French energy giant EDF Energy has been given the green light to build Britain’s first nuclear plant in a generation. EDF will lead a consortium, including Chinese investors, to build the long-mooted Hinkley Point C plant at Somerset.
Hinkley C will be built by EDF, the firm holding a 45-50 per cent stake in the scheme. A further 30-40 per cent is held by the China National Nuclear Corporation (CNNC) and China General Nuclear Corporation (CGN), while another 10 per cent is held by French engineering company Aveva.
Subject to a final investment decision, key contract terms for the four chief suppliers to the project have been finalised. These are with Alstom for turbines; Areva for instrumentation and controls, the nuclear steam supply system and fuel; Bouygues TP/Laing O’Rourke for the civil work contract; and Costain for marine work.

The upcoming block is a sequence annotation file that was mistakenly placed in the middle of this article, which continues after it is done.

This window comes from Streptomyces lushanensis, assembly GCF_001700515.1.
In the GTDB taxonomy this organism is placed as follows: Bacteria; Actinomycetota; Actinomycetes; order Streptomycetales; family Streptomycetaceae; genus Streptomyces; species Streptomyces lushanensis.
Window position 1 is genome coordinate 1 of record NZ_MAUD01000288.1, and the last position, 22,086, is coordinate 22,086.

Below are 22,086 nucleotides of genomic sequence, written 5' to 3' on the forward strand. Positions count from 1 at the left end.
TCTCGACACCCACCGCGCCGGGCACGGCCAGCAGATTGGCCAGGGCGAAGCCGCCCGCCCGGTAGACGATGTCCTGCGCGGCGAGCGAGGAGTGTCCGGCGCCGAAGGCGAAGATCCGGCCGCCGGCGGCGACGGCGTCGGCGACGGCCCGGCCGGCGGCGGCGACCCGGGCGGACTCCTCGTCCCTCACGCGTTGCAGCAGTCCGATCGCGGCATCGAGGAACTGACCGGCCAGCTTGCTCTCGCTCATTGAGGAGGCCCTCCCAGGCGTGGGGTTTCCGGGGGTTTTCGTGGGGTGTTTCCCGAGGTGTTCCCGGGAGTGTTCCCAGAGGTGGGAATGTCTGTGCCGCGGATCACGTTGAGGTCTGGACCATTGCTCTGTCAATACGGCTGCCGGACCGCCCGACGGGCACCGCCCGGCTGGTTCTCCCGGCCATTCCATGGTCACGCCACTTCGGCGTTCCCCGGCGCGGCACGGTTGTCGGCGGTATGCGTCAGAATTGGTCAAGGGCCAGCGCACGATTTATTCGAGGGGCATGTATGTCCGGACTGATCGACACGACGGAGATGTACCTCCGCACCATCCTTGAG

The site’s proposed two reactors will offer lower generating costs, it has been claimed, during their operation span of 60 years. The scheme represents the UK coalition government’s shift away from fossil fuels and towards low-carbon energy. It is estimated the plant will cost £16b to construct.
The existing Hinkley plant currently generates around 1% of the UK’s total energy, but this figure is expected to rise to 7% once Hinkley C is complete in 2023. Construction of the new plant is expected to create around 25,000 jobs, with 900 permanent jobs forecast for the site’s 60-year operation.